Photo by Humphrey Muleba

 

The curious case of Yemen

Yemen’s brutal war has been on for more than 45 months now. The number of casualties is shocking, to say the least, with about 80% of the populace in need of humanitarian aid. During the last quarter of 2018, the free fall of the country’s economy continued and there seems no abating the slide towards famine. Thankfully, the warring parties seem ready to talk, and they have actually started talking. Reports show that there may be a resolution in sight.

Projection for the year

The war may finally come to an end this year, but the devastation it would leave in its wake would stick around for years to come. Fears about the emergence of local conflicts also abound. It is important to consider this possibility because of the complex nature of the Yemen War. Multiple independent fractions are involved in the war and the negotiating parties may have little control over the ground troops. The UN is currently appealing for $4 billion to help internally displaced citizens. This amount is the highest the organization has ever sourced for any country. Although not impossible, achieving this target is a Herculean task. And even if they do, no one is sure it would be enough to repair the extensive damage done by the war.

 

Photo by pixpoetry

 

The crisis of returning refugees

Internal displacement is a close companion of war. People would naturally free from conflict zones to safer places. Too often, however, safety is the only thing that is guaranteed for refugees. Their quality of lives leaves much to be desired and it’s hard to blame anyone. Currently, Afghans, South Sudanese, Myanmar’s Rohingya, and the Syrians account for more than half the total number of refugees in the world. Many neighboring countries have been kind enough to accommodate them but there is a limit to how much help these countries can offer. It gets worse when wars become protracted and more people end up in need of refuge.

Projection for the year

Plans are in place to move many refugees back to their home countries but most of these plans are politically motivated. Many of the peace treaties in the warring countries are fragile and ideally, people should be given more time to observe the situation before moving back home. However, many refugees manage to survive in poor living conditions in their host country and they can hardly complain. Syrians, Afghans, and South Sudanese are facing increasing pressure to return to their home. But these people know they’ll be returning to instability and economic devastation. The Rohingya do not face such immediate pressure but the Bangladesh government has made it clear they will have to return to their homes someday.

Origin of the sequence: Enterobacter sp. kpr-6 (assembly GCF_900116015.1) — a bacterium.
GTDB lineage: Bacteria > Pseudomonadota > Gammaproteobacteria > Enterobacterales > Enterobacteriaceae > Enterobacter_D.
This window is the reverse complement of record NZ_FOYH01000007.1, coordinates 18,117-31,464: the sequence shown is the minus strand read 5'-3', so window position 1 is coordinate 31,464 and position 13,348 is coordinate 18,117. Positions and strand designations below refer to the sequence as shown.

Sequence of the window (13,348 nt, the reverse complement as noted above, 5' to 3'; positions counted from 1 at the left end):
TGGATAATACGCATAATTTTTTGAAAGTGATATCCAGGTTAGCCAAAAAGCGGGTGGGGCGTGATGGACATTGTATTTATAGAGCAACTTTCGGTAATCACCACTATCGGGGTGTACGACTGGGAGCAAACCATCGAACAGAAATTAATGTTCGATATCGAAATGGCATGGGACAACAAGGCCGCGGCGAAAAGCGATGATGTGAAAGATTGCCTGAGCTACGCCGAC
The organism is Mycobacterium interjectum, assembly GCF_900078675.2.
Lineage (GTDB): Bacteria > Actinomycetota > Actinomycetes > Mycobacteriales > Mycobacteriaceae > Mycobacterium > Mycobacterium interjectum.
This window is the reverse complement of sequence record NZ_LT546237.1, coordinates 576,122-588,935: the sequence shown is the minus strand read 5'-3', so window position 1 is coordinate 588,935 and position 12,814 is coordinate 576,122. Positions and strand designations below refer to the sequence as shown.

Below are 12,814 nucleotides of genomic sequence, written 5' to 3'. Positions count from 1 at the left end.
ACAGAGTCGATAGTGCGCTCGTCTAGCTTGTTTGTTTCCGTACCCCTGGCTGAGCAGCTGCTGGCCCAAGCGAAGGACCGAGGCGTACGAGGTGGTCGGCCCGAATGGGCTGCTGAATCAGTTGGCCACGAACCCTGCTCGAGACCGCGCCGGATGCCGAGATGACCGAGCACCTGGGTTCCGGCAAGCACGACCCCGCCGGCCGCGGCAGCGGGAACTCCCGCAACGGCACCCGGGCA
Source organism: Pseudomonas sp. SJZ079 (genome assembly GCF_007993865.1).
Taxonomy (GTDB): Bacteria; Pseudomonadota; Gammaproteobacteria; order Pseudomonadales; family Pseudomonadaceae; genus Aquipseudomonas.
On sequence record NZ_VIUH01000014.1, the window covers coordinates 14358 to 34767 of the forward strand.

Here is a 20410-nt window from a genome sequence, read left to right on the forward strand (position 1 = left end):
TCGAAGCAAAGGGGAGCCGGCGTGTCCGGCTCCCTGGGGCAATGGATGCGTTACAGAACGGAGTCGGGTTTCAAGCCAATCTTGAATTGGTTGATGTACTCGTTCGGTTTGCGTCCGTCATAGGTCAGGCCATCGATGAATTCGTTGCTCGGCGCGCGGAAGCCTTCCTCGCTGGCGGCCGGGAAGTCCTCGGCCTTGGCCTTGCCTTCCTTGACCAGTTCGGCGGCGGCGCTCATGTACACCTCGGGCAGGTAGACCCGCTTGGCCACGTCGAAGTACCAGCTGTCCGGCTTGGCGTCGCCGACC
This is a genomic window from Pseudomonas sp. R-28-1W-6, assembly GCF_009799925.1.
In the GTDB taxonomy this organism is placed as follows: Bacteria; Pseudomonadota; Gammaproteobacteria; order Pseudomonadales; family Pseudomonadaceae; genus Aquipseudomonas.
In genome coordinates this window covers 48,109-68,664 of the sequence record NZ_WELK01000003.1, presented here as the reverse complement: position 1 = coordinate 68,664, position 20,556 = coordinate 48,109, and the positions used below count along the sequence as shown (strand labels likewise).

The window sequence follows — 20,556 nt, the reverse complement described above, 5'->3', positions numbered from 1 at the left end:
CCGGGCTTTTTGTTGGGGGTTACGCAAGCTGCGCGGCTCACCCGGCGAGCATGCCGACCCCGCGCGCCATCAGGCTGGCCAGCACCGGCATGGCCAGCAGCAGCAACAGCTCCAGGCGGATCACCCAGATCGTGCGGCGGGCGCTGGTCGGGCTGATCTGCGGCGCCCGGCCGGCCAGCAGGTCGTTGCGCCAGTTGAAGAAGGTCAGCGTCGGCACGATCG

The UN would always reiterate its commitment to the principle of non-refoulement. Refugees should not be rushed to return to their homes and the return must be sustainable and voluntary. More than ever, 2019 is likely to be the year we’d get to know the true meaning of voluntary.

 

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The dearth of responders

International aid organizations often find it difficult to reach the remote parts of areas affected by conflict. The current mode of operation is to outsource the provision of aid to local groups, a method known as ‘remote management’. However, this method is becoming increasingly difficult to propagate. Local responders often lack the necessary training or resources to keep themselves safe. Considering the fact that the lives of aid providers are no longer considered sacred in many conflict zones, the outcome is often disastrous. A recent report showed that about 9 out of every 10 aid workers that were attacked in conflict zones work for local organizations. Asides the obvious threat to the life of their staff, local NGOs also complain they only get crumbs as resources. This stems from a lack of access to direct donor funding.

Projection for the year

There have been numerous promises of reforms in the aid sector, but the promises seem like lip service at the moment. Local aid organizations want to have direct access to the big leagues so they can get more money to secure their staff and do what they are set up to do. They want to be equal partners in the business of providing aid and not just subcontractors to the international NGOs. the short-term projection doesn’t look great, to be honest. Local organizations may shy away from providing the necessary aid amidst these protests. And the already perilous situations of internally displaced person could get worse.

 

Photo by Ahmed Abu Hameeda

 

The remnants of the war in Syria